Before they were suburban parents with superpowers, Michael Chiklis and Julie Benz lived very different TV lives. Chiklis made a name for himself as Detective Vic Mackey on FX’s gritty cop drama The Shield. And Benz associated with vampires and serial killers, with a recurring role on Buffy the Vampire Slayer and Angel, and a starring role on Dexter. They’ve now moved on to ABC’s sci-fi family drama No Ordinary Family, in which they play super-strong Jim and super-fast Stephanie. I spoke to Chiklis and Benz about the show’s lighter tone, network constraints, and fear of bathtubs.
TV.com: What do you think distinguishes No Ordinary Family from the other superhero shows we’ve seen on TV?
Julie: To me, it’s more of a family drama rather than a superhero show. It’s much more oriented to the masses rather than a niche audience.
TV.com: We’ve seen the Powells try to go on with their lives normally and be this "ordinary" family. How long is that going to last?
Michael: I think that’s going to remain a struggle for quite some time for them, to maintain some sense of normalcy. As time goes on and as they acclimate to these newfound powers—I actually think that’s one of the great sources of tension dramatically, and comedy as well. How much they use their powers, whether people are going to find out about it, and then what that would mean to their family, leading to further complications, all of that.
TV.com: You both come from darker TV dramas. What’s it like going from the worlds of Dexter and The Shield to a lighter series like No Ordinary Family?
Julie: It’s refreshing! [laughs]
Michael: Yeah. You know, those are great shows. Julie and I came off of really hard-hitting, dark, adult dramas. I think I can speak for both of us in saying that they were incredible experiences and wonderful as actors. But variety is the spice of life, and you want to stretch and try different things [instead of] having to be in sort of dark, dark spaces and dying in bathtubs and killing gangbangers.
Julie: It makes it easier for my parents to watch. [laughs]
Michael: That, too! And my kids.
TV.com: Julie, did the Dexter producers promise not to kill you off? Because that was really rough for Dexter fans.
Julie: It was rough for me! [laughs] It was rougher for me than it was for the fans. But yeah, we do have a giant bathtub on set, and the big joke is, I will not set foot near the bathtub. I will not go near it. Don’t really want to film any scenes in the bathroom. Perfectly happy staying in the bedroom.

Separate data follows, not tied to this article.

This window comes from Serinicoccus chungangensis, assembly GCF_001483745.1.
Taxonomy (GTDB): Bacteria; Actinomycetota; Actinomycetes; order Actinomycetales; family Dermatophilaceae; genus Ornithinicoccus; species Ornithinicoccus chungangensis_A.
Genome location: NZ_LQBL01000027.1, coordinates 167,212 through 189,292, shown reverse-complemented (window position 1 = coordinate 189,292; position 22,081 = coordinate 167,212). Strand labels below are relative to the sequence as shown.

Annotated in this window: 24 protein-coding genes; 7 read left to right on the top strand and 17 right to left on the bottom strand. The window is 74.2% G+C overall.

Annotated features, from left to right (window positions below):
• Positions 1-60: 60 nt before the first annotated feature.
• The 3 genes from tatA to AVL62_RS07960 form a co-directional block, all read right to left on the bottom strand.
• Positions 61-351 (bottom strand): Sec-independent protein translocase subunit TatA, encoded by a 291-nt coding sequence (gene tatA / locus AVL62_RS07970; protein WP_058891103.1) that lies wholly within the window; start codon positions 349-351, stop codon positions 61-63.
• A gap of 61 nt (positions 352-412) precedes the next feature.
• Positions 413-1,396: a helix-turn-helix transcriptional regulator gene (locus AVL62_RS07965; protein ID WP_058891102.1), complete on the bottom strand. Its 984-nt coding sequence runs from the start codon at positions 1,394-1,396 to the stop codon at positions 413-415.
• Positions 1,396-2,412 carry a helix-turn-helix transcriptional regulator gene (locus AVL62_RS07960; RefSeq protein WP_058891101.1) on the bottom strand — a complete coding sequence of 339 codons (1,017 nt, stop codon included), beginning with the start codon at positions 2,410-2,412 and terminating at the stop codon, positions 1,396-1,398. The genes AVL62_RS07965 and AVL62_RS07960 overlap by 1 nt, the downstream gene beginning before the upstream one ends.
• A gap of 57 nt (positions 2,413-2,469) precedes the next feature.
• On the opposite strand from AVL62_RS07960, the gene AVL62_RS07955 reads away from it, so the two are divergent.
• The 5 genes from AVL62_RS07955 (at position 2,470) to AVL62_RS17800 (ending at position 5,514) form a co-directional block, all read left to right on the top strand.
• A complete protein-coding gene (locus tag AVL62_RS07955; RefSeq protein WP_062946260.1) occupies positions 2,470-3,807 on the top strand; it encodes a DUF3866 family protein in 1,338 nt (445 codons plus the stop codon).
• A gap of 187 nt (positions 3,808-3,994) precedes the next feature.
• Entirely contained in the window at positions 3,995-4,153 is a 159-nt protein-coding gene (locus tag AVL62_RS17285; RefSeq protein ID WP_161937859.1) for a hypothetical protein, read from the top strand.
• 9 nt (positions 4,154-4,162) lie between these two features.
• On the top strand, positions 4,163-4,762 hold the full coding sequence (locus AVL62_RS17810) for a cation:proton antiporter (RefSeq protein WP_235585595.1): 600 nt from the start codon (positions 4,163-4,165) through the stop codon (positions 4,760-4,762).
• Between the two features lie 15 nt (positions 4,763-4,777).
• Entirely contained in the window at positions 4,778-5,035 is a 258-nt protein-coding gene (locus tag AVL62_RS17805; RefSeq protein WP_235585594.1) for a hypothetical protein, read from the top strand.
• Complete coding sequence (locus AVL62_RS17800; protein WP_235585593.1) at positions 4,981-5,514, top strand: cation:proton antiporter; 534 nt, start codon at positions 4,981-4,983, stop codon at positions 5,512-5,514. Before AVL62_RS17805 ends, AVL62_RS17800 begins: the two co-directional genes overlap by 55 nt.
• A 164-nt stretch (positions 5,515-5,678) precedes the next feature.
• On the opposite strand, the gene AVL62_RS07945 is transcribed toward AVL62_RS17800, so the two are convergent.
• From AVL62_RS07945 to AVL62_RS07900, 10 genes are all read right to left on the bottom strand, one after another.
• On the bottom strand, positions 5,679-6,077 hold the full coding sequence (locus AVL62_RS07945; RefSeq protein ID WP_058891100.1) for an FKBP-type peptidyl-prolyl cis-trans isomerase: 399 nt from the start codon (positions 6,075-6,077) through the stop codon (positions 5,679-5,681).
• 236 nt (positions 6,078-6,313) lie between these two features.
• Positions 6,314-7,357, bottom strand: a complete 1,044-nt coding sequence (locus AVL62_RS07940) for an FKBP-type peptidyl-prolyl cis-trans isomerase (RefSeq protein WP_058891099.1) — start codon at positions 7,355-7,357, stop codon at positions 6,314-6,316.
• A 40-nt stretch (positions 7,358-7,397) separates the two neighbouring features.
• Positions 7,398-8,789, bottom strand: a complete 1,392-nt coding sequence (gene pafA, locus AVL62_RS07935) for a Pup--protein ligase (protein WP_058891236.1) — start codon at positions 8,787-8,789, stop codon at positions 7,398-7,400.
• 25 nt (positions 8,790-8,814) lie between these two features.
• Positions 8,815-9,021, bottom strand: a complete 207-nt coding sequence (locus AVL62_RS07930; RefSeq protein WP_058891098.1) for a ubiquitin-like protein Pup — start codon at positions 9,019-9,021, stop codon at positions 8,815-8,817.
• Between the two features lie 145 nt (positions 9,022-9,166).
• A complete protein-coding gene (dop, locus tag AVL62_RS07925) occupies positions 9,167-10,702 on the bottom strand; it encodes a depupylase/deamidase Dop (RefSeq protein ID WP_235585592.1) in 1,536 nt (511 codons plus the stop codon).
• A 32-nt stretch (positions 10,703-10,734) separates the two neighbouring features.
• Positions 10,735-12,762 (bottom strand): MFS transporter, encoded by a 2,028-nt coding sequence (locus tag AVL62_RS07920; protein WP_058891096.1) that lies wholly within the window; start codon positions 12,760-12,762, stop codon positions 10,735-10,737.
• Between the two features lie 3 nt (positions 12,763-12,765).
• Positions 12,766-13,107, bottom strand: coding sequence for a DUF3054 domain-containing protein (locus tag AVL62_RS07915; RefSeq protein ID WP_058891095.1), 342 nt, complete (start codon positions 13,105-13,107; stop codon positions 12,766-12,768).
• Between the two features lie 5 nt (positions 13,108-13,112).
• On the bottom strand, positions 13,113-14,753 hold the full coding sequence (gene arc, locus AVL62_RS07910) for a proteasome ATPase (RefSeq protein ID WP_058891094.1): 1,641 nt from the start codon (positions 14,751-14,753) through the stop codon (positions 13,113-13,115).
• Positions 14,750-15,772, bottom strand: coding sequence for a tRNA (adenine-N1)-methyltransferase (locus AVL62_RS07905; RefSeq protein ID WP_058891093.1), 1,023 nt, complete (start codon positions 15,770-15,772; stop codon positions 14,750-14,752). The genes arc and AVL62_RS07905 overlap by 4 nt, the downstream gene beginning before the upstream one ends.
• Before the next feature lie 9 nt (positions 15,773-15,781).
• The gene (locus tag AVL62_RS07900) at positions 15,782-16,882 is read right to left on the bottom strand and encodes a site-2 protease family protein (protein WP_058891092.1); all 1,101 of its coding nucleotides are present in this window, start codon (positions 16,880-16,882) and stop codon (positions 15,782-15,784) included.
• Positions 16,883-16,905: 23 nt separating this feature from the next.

Michael: It’s a really nice tub!
Julie: It’s beautiful! I’m afraid of it.
TV.com: Hey, Janet Leigh refused to take a shower unguarded after filming Psycho. You’re not alone on this.
Michael: [laughs] Julie’s having her bathroom renovated right now.
Julie: I know, but I don’t have a bathtub in it! It’s a walk-in shower.
TV.com: The show has been pretty light in tone so far, though we did see a murder in the second episode. Will No Ordinary Family be getting any darker, or is the tone fairly consistent?
Michael: In all honesty, my concern was that the show would just remain very light fare, but after having some great conversations with [showrunners] Greg [Berlanti] and Jon [Harmon Feldman], they want to do a show like last week’s that are very light—and paint it on a broad canvas. We go away to a decidedly darker tone in some shows, so it gives the show just a broader breadth for us to deal with. And I think that’s smart and leaves the show open for a whole lot of different places to go.
TV.com: Speaking of where this is going, how long do we have to wait before the whole family knows about JJ’s power?
Michael: Not long. Couple episodes. And by the way, some dark stuff coming right up. We have a battery of really, really strong shows. I think when you go from the luxury of a 16-day pilot shoot into series, which you’re condensing the same size show into nine days—it’s a big bear for us to get our arms around. But I think that the writers, the actors, the crew have finally gotten their arms around this bear, and there’s this tremendous arc of improvement throughout. The show’s only getting stronger.
TV.com: Are you finding it hard not being able to say “s***” on TV?
Julie: [laughs] It’s also refreshing.
Michael: [laughs] It is what it is. Again, people know broadcast television is different. I think it’s one of the reasons for me, just speaking for myself, that if I was going into network television, choosing a family-oriented show was much easier in that I don’t feel, in the context of this show, that we’re constricted by content. Because it is a family show. Now, if I was doing a cop drama, it would be very difficult for me having done The Shield. It’s really hard to go from a content-heavy, hard-hitting table drama to a quote-unquote hard-hitting drama on a broadcast network. It really is tough to go from saying “s***” to saying “dirtbag.”
TV.com: Last question. If your characters had to switch powers, how do you think you’d both fare?
Julie: If I was super strong and Michael was super fast?
Michael: That’s just weird.
Julie: [laughs] It wouldn’t work.
Michael: It wouldn’t. Look at me! [laughs] It would work for Julie—that’s what’s unfair.
Julie: You have legs of steel! I mean, your legs are steel. If you’ve ever felt Michael Chiklis’ legs, they’re made out of steel. They’re like rocks. [laughs] It makes sense that he’s super strong.
Michael: But Julie could pull it off on either front, ‘cause she’s really, really strong, but she’s also so sweet.
Julie: Yeah, I would fail with super strength.
No Ordinary Family airs Tuesday nights at 8pm on ABC.